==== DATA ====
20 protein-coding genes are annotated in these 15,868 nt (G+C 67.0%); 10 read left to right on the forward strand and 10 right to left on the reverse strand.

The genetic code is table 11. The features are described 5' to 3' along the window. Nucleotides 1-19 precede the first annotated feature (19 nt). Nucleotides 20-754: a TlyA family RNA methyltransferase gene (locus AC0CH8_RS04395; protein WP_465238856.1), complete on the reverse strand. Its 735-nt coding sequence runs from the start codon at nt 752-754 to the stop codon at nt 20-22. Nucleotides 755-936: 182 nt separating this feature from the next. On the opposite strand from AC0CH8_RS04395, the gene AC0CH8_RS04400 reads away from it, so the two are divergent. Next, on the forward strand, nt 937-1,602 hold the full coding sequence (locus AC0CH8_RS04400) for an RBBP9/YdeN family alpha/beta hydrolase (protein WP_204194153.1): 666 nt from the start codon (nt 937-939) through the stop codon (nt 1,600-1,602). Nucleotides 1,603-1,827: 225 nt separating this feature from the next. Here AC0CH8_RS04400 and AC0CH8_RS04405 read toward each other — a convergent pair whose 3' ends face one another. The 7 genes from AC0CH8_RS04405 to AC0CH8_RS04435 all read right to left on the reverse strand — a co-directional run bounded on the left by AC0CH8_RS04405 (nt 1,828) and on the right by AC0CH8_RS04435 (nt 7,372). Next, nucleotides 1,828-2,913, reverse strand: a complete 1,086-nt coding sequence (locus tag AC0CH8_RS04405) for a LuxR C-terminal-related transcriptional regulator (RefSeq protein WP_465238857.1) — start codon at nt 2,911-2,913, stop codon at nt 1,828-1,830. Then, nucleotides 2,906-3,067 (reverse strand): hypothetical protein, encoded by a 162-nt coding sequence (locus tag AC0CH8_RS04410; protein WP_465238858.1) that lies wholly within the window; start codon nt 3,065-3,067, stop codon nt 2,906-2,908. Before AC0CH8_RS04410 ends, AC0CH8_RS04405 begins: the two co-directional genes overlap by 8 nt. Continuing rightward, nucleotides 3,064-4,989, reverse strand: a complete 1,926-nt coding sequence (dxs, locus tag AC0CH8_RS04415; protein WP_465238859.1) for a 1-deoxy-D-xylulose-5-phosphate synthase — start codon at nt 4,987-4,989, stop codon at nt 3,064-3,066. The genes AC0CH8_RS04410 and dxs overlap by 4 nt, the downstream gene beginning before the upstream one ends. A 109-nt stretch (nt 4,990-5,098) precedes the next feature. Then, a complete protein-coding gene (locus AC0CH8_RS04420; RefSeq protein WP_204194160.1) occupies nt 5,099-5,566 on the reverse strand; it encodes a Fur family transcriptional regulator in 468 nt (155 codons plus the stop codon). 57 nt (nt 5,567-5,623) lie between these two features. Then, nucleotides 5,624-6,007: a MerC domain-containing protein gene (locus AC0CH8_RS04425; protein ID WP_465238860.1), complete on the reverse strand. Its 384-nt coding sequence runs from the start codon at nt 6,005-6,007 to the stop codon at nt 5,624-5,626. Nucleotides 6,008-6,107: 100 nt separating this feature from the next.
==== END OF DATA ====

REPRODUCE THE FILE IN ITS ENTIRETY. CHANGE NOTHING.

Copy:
20 protein-coding genes are annotated in these 15,868 nt (G+C 67.0%); 10 read left to right on the forward strand and 10 right to left on the reverse strand.

The genetic code is table 11. The features are described 5' to 3' along the window. Nucleotides 1-19 precede the first annotated feature (19 nt). Nucleotides 20-754: a TlyA family RNA methyltransferase gene (locus AC0CH8_RS04395; protein WP_465238856.1), complete on the reverse strand. Its 735-nt coding sequence runs from the start codon at nt 752-754 to the stop codon at nt 20-22. Nucleotides 755-936: 182 nt separating this feature from the next. On the opposite strand from AC0CH8_RS04395, the gene AC0CH8_RS04400 reads away from it, so the two are divergent. Next, on the forward strand, nt 937-1,602 hold the full coding sequence (locus AC0CH8_RS04400) for an RBBP9/YdeN family alpha/beta hydrolase (protein WP_204194153.1): 666 nt from the start codon (nt 937-939) through the stop codon (nt 1,600-1,602). Nucleotides 1,603-1,827: 225 nt separating this feature from the next. Here AC0CH8_RS04400 and AC0CH8_RS04405 read toward each other — a convergent pair whose 3' ends face one another. The 7 genes from AC0CH8_RS04405 to AC0CH8_RS04435 all read right to left on the reverse strand — a co-directional run bounded on the left by AC0CH8_RS04405 (nt 1,828) and on the right by AC0CH8_RS04435 (nt 7,372). Next, nucleotides 1,828-2,913, reverse strand: a complete 1,086-nt coding sequence (locus tag AC0CH8_RS04405) for a LuxR C-terminal-related transcriptional regulator (RefSeq protein WP_465238857.1) — start codon at nt 2,911-2,913, stop codon at nt 1,828-1,830. Then, nucleotides 2,906-3,067 (reverse strand): hypothetical protein, encoded by a 162-nt coding sequence (locus tag AC0CH8_RS04410; protein WP_465238858.1) that lies wholly within the window; start codon nt 3,065-3,067, stop codon nt 2,906-2,908. Before AC0CH8_RS04410 ends, AC0CH8_RS04405 begins: the two co-directional genes overlap by 8 nt. Continuing rightward, nucleotides 3,064-4,989, reverse strand: a complete 1,926-nt coding sequence (dxs, locus tag AC0CH8_RS04415; protein WP_465238859.1) for a 1-deoxy-D-xylulose-5-phosphate synthase — start codon at nt 4,987-4,989, stop codon at nt 3,064-3,066. The genes AC0CH8_RS04410 and dxs overlap by 4 nt, the downstream gene beginning before the upstream one ends. A 109-nt stretch (nt 4,990-5,098) precedes the next feature. Then, a complete protein-coding gene (locus AC0CH8_RS04420; RefSeq protein WP_204194160.1) occupies nt 5,099-5,566 on the reverse strand; it encodes a Fur family transcriptional regulator in 468 nt (155 codons plus the stop codon). 57 nt (nt 5,567-5,623) lie between these two features. Then, nucleotides 5,624-6,007: a MerC domain-containing protein gene (locus AC0CH8_RS04425; protein ID WP_465238860.1), complete on the reverse strand. Its 384-nt coding sequence runs from the start codon at nt 6,005-6,007 to the stop codon at nt 5,624-5,626. Nucleotides 6,008-6,107: 100 nt separating this feature from the next.